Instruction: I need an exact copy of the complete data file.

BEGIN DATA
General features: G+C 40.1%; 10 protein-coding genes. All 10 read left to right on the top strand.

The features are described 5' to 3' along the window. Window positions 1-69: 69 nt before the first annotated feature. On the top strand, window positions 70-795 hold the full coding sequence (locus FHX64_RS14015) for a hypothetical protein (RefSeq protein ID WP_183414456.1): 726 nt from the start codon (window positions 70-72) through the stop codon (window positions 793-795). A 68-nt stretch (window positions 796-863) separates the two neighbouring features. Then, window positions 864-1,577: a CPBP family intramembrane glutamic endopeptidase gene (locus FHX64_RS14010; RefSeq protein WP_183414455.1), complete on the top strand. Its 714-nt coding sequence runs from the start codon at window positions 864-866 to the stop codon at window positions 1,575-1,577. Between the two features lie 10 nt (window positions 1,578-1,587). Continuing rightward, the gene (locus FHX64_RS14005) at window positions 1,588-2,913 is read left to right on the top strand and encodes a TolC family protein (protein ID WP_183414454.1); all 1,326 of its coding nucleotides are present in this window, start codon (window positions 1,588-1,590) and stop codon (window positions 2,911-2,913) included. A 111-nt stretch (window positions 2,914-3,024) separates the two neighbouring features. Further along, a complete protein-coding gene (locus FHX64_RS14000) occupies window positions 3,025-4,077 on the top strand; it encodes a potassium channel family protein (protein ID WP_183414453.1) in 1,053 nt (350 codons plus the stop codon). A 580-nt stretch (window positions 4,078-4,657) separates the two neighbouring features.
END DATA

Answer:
General features: G+C 40.1%; 10 protein-coding genes. All 10 read left to right on the top strand.

The features are described 5' to 3' along the window. Window positions 1-69: 69 nt before the first annotated feature. On the top strand, window positions 70-795 hold the full coding sequence (locus FHX64_RS14015) for a hypothetical protein (RefSeq protein ID WP_183414456.1): 726 nt from the start codon (window positions 70-72) through the stop codon (window positions 793-795). A 68-nt stretch (window positions 796-863) separates the two neighbouring features. Then, window positions 864-1,577: a CPBP family intramembrane glutamic endopeptidase gene (locus FHX64_RS14010; RefSeq protein WP_183414455.1), complete on the top strand. Its 714-nt coding sequence runs from the start codon at window positions 864-866 to the stop codon at window positions 1,575-1,577. Between the two features lie 10 nt (window positions 1,578-1,587). Continuing rightward, the gene (locus FHX64_RS14005) at window positions 1,588-2,913 is read left to right on the top strand and encodes a TolC family protein (protein ID WP_183414454.1); all 1,326 of its coding nucleotides are present in this window, start codon (window positions 1,588-1,590) and stop codon (window positions 2,911-2,913) included. A 111-nt stretch (window positions 2,914-3,024) separates the two neighbouring features. Further along, a complete protein-coding gene (locus FHX64_RS14000) occupies window positions 3,025-4,077 on the top strand; it encodes a potassium channel family protein (protein ID WP_183414453.1) in 1,053 nt (350 codons plus the stop codon). A 580-nt stretch (window positions 4,078-4,657) separates the two neighbouring features.